Bond markets, both corporate and government, are being affected by the determination of the central ...
Bond markets, both corporate and government, are being affected by the determination of the central banks of the US, UK and Europe to act pre-emptively against inflationary pressures.
Although inflation rates in the major economies are currently very low, there have been multiple warnings of pressures beginning to build within the global economic system. In the US, we have seen a further 0.25% interest rate increase this month, and Alan Greenspan has again expressed concerns about the buoyant equity market fuelling unsustainably strong consumer demand.
In the UK, despite an inflation rate among the lowest in Europe, house prices, real earnings, and producer input prices are all rising sharply. Within the Eurozone, the European Central Bank raised interest rates this month from 3.25% to 3.50%, because upside risks to price stability were seen as a reason for vigilance.
Globally, we are seeing continuing, or strengthening, economic growth.
A not unusual reaction to rising short-term interest rates, and the expectation of higher rates to come, is a widening of credit spreads within corporate bond or 'risk' markets. There has been a significant widening of credit spreads in the US corporate bond market, although this has been less evident within the Euro high-yield market.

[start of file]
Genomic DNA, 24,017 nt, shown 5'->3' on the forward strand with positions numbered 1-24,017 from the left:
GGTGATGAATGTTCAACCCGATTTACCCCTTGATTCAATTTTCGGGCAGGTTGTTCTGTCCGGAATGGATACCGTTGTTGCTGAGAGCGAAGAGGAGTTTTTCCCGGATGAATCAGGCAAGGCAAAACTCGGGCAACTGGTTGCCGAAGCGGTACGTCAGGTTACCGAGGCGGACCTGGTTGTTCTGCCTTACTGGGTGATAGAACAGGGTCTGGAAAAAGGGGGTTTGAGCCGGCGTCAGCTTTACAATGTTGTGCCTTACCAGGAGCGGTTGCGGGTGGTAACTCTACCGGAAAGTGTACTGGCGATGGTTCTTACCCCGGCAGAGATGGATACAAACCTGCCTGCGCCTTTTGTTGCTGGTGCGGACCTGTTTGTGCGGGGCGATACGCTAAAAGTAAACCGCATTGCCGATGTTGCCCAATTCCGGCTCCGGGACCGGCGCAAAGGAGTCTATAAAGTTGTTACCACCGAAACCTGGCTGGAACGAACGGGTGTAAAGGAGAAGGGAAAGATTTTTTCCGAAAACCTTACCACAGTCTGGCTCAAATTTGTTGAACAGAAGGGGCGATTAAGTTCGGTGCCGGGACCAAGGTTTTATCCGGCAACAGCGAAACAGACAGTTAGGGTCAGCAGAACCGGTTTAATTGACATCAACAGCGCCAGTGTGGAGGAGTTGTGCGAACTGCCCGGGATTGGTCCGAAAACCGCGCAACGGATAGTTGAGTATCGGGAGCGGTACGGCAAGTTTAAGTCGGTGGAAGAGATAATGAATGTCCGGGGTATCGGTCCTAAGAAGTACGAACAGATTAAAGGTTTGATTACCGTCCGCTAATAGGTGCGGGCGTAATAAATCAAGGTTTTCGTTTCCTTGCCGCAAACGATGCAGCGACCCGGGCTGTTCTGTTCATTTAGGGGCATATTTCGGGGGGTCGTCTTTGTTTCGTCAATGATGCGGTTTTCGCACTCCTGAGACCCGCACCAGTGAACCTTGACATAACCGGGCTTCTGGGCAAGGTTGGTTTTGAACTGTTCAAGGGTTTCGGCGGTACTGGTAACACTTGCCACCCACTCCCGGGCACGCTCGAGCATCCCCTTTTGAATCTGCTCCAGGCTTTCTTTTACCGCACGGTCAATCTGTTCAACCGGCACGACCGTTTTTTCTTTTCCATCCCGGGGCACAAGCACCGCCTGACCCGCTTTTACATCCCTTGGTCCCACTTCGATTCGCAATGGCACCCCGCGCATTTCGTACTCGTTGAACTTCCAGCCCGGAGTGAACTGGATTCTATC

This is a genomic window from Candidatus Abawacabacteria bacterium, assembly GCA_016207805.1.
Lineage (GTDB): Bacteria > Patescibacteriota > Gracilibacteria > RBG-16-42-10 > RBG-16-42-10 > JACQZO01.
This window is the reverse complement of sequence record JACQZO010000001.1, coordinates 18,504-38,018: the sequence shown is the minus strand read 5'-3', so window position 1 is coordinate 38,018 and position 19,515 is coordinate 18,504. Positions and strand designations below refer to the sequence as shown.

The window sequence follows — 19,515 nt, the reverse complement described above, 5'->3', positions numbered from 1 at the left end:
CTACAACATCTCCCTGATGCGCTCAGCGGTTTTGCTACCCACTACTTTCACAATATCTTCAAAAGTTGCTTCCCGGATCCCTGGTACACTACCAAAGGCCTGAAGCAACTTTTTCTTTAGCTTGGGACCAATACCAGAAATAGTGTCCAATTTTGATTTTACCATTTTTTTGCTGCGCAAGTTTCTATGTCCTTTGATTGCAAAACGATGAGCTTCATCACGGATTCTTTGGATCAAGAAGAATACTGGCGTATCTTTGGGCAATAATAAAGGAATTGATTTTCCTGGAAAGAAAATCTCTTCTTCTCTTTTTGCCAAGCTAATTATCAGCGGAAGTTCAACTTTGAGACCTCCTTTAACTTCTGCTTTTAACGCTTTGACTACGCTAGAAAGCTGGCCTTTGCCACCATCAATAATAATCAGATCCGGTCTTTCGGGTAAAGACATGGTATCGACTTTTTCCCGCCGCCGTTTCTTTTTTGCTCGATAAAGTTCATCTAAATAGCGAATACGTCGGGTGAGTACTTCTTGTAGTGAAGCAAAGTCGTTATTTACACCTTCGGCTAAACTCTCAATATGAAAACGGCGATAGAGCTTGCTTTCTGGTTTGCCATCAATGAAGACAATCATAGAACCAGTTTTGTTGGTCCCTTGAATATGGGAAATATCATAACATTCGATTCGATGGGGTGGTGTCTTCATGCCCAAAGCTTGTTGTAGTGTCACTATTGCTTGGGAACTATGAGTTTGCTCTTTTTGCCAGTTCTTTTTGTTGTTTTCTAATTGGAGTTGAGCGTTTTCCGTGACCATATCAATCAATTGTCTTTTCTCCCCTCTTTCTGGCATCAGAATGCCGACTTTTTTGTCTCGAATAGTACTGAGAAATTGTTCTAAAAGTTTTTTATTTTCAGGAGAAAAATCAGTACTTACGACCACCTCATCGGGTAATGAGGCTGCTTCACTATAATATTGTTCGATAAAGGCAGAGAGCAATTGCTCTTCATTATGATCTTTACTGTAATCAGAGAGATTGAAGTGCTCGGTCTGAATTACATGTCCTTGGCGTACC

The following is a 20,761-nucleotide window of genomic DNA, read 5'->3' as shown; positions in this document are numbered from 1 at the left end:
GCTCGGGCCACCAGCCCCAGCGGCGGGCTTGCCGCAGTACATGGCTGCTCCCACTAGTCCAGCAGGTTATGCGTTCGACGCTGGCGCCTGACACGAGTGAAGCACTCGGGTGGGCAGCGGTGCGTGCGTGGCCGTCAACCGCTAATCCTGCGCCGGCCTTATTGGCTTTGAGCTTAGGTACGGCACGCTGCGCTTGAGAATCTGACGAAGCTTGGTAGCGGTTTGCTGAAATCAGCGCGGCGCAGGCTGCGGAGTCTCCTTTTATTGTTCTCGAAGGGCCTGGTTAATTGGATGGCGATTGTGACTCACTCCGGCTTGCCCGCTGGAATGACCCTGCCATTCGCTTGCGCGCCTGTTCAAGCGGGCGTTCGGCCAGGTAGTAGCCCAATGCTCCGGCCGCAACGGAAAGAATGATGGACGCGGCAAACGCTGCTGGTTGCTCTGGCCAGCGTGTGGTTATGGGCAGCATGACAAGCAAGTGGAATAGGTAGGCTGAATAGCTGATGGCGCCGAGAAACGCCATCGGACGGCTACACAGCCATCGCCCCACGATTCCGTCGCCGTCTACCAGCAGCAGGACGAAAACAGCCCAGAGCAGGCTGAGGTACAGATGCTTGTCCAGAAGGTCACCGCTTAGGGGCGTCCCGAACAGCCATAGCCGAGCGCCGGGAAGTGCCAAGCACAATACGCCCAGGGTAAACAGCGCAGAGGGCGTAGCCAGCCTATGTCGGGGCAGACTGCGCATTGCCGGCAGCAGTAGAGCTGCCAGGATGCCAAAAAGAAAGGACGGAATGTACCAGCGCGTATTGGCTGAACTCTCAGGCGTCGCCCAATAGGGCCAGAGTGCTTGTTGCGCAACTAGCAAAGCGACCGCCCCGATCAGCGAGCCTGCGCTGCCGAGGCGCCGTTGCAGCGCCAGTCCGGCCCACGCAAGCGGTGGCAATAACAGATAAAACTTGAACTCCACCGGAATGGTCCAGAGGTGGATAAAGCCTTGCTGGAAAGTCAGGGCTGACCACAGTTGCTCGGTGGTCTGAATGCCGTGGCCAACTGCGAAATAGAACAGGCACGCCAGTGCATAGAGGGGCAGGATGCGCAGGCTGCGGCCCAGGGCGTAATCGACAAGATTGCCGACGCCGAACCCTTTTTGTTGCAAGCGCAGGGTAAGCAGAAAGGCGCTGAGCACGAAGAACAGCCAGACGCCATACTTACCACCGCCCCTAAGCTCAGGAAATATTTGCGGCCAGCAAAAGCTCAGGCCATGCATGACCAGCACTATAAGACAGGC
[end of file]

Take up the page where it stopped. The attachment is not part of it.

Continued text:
There are a number of factors contributing to this. Real interest rates in the US are significantly higher than in the Eurozone, and likely to move higher still. US companies, as a group, are generally more leveraged than European companies.
The principal source of new supply in the Eurozone, telecoms, is benefiting from positive equity investor sentiment. Meanwhile, the Eurozone bond market is experiencing rapid growth of demand. Companies are seeking to make more efficient use of capital, and are raising this on an 'as-needed' project-specific basis, rather than retain dormant.
Deregulation is providing opportunities for new start-ups, and European corporate activity is at record levels, all of which generates need for finance. The widening of spreads has been more evident at the long end, where yield curves in both the US and UK government bond markets have inverted. These inversions have been driven, in the US, by fears of shortage of supply as the Treasury utilises the budget surplus to buy back debt and, in the UK, by the so-called Minimum Funding Requirement, which has stimulated pension fund managers to buy long-dated gilts, almost regardless of price.
In a rising interest rate environment, prospects for capital gain recede, and income becomes the dominant factor in overall return. We prefer corporate bond markets to government bond markets and, in particular, the European high yield market.
Paul Causer is joint head of fixed interest at Perpetual
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